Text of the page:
The great judgment (20:11-15).  With all the dead raised to stand before God’s throne, God is said to open “books” for judgment.  The first is a record of “deeds“, another the Lamb’s “book of life” (20:12; 13:8; 17:8).  In OT literature, the “book of life” was a record of citizenship (compare Exodus 32:31-33; Psalm 69:28; Isaiah 4:3).  The Lamb’s Book of Life contains all those who have been (and are) saved through his blood, who remain faithful to him; it is a record of citizenship of the New Jerusalem (21:27; compare Hebrews 12:22-23 and Philippians 4:2-3).

At this great throne judgment of God, the dead are brought to life.  Remember that John already saw the the saints before God’s throne; they are already alive, having been raised from death to life by sharing in Christ’s resurrection (20:4-6).  Those in Christ are not judged by God (Romans 8:2).  The judgment therefore distinguishes those who want to live by their own works, and those who live by faith in the completed works of Christ, the Lamb of God who was slain for our sins.  In this judgment, only those who are not found in the Lamb’s Book of Life are judged by their own deeds.

At the end of this chapter, Satan, Death and Hades are all judged and thrown into the lake of fire to join the Beast and the False Prophet.  Those bound in their sin to death share in this condemnation.   Here the battle with evil is finally won.

Bringing this home.

This chapter brings much comfort, hope and sobriety to the reader.

great multitude - palm branches

Considerable comfort. The glimpse into heaven shows believers – even those struggling with sinful seduction or despair – that we are already seated with Christ in heavenly places, and reign with him forever (Ephesians 2:4-6; Romans 5:17; Revelation 5:9-10).  It reminds us that there is no condemnation for those in Christ Jesus – that we escape the judgment seat of God (Romans 8:2).  This is all because of God’s gift of grace, bought with the blood of the Lamb.  Our names are written in the Lamb’s book of life!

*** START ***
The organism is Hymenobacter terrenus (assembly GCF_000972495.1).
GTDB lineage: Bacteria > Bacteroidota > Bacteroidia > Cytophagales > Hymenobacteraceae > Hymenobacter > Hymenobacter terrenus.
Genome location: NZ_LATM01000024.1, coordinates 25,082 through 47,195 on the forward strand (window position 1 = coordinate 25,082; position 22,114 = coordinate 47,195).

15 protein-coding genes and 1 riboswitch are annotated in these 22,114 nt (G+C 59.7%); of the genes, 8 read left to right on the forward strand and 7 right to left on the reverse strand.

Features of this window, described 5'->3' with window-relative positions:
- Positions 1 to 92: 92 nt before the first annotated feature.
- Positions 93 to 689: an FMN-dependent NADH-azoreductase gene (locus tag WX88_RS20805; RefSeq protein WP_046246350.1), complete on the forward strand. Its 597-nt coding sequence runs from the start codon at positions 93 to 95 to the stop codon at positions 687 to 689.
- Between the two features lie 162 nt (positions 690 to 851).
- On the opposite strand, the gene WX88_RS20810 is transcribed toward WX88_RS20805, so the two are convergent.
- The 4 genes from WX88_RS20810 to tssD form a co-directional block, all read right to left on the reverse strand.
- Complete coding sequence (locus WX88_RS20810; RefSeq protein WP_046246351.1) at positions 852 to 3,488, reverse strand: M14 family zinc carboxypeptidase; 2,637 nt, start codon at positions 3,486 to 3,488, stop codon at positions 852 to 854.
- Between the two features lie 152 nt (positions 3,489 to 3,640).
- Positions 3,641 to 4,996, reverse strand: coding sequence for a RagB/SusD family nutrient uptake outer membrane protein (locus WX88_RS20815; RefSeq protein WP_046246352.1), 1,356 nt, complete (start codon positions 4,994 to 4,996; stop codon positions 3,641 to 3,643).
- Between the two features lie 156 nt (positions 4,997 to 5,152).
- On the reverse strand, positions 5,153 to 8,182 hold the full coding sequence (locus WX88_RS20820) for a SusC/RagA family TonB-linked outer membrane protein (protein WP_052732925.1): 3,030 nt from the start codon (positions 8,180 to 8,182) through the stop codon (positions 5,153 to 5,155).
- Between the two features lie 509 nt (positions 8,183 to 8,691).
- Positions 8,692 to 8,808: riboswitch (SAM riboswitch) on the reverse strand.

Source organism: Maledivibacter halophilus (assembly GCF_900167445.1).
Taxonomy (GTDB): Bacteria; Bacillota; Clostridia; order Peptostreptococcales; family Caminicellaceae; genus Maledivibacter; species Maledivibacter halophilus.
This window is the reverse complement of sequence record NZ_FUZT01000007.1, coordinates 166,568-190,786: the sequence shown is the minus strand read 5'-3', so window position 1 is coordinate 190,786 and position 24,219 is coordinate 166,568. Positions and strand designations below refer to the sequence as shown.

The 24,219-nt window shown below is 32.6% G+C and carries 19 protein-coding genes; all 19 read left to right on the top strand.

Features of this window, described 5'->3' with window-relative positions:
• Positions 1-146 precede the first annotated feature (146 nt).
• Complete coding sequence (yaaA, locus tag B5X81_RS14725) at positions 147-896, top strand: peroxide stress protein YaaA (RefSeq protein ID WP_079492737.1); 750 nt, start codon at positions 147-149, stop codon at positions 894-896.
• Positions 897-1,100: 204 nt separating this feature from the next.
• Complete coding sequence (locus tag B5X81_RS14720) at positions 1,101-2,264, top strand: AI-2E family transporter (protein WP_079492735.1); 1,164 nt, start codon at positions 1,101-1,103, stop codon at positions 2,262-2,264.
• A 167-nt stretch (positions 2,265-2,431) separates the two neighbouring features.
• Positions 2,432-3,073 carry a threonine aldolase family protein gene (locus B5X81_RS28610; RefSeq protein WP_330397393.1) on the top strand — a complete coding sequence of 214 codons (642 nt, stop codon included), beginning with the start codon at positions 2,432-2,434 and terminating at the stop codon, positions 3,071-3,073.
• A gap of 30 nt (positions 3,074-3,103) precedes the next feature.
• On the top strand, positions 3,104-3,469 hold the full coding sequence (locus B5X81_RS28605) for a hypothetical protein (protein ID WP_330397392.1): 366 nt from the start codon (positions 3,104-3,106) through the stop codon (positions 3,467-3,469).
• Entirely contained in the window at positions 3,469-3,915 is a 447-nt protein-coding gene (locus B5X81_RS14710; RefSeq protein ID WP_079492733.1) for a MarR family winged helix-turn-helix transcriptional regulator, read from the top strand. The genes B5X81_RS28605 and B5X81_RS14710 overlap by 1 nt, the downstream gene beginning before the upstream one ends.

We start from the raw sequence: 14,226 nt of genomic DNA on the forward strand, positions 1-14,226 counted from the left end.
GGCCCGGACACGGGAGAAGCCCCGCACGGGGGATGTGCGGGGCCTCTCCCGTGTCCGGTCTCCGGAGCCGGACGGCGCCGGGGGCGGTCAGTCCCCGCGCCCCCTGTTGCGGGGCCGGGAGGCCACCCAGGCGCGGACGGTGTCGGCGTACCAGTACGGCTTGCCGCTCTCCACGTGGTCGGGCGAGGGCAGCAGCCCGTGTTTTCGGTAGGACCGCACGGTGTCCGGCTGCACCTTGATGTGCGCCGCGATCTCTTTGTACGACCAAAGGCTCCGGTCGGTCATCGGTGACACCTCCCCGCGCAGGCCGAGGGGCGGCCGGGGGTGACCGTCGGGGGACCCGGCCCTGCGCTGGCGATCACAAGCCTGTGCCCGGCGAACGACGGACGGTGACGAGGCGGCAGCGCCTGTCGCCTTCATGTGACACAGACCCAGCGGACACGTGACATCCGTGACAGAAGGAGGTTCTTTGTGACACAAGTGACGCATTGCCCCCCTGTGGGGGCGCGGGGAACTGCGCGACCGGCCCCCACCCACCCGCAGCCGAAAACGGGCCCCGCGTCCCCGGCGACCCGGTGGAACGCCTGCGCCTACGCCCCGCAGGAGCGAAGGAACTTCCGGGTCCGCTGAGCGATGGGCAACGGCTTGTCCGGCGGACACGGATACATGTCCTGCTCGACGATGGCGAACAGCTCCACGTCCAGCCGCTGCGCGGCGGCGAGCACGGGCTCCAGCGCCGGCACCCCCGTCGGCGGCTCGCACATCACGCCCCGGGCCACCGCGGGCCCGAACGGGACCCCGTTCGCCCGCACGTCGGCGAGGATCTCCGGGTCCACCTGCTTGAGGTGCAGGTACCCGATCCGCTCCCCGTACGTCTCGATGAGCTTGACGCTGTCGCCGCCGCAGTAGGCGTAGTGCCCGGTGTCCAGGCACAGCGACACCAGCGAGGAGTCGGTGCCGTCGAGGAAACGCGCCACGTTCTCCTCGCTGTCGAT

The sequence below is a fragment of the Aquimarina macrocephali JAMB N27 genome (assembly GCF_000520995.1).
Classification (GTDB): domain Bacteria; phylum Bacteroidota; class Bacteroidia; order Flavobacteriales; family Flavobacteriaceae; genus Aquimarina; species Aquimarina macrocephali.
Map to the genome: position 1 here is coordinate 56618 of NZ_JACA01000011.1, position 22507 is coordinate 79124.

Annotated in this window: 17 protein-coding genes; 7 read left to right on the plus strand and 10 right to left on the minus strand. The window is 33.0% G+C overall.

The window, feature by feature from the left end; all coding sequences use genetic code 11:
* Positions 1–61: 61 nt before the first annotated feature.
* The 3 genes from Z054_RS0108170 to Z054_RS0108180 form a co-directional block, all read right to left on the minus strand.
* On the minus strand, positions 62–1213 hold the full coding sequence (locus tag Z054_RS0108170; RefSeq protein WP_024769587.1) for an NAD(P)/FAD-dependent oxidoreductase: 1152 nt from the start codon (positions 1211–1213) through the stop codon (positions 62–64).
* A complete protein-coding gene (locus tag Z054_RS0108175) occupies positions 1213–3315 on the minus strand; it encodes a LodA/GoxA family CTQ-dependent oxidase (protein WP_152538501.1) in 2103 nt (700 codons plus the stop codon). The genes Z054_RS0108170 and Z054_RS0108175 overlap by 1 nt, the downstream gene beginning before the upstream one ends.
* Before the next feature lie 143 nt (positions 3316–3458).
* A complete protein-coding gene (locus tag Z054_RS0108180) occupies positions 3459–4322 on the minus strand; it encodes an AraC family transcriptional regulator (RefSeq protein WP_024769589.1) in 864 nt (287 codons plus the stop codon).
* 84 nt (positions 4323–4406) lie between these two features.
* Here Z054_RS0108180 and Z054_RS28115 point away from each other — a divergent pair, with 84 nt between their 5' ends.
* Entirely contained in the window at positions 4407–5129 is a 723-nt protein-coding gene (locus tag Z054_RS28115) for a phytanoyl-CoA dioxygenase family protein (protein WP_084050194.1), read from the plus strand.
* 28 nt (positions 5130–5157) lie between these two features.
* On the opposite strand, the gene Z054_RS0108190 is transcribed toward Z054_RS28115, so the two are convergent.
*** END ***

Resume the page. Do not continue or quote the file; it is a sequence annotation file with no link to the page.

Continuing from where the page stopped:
Healing hope. Revelation 20 shows saints that Christ has the final victory over sin, Satan and death (Compare 1 Corinthians 15:54-57).  It reminds us that all our struggles on earth are temporal, that all this shall soon pass away when Christ returns to renew all things.

throne_of_judgment2

Somber Sobriety. This chapter brings a somber warnings and three invitations.  Firstly, that there will be a time of unparalleled hardship – especially for believers – for a short while.  It will be intense, but it will be brief, and “calls for the endurance of the saints” (Revelation 14:12).  Secondly, the church is not called to a life of leisure or self-preservation, but a life of witness.  We are the light of the world, and especially in dark times we should not hide our light (Revelation 1:12, 20; Matthew 5:14-16).  The stakes are high: eternal life and joy for all who believe the Gospel, or eternal death and torment for all who trust in themselves.  In the Gospel, the church holds the power to bind the Devil and plunder his hellish house, to redeem souls from death to life (Romans 1:16-17).  This chapter calls us to to think hard of the Words of Paul, “Woe to me if I preach not the Gospel!” (1 Corinthians 9:6) 

 

The End? The dragon, the woman and the boy

The age-old war between the dragon, the woman and her offspring is our focus in this 17th study through Revelation, stopping at chapter 12 today. A recording will be uploaded to Shofar’s Youtube channel

If Jesus is victorious, and Satan is defeated, why are things so bad?  This was the question that whirled in the minds of the oppressed believers in John’s day – the question that gets answered clearly in chapter 12.  The first half of the Revelation focused on the reality of the church (ch 1-3), God’s throne room and Christ’s unfolding reign played out on earth (ch 6-11).  Chapter 12 reveals the cosmic battle in heaven which results in the chaos on earth and persecution of the saints.

Revelation 12 paints the picture of an epic war between a woman with a male child and a great read dragon.  This scene in the middle of the book is the first of seven “signs” or symbols which explore the depth of the message of the scroll.  These seven “signs” depict greater mysteries that govern the realities of our world and is rich in theological substance, helping the church make sense its struggles on earth. (See 12:1-7; 13:1-10; 13:11-18; 14:1-5; 14:6-13; 14:14-20; and 15:2-4).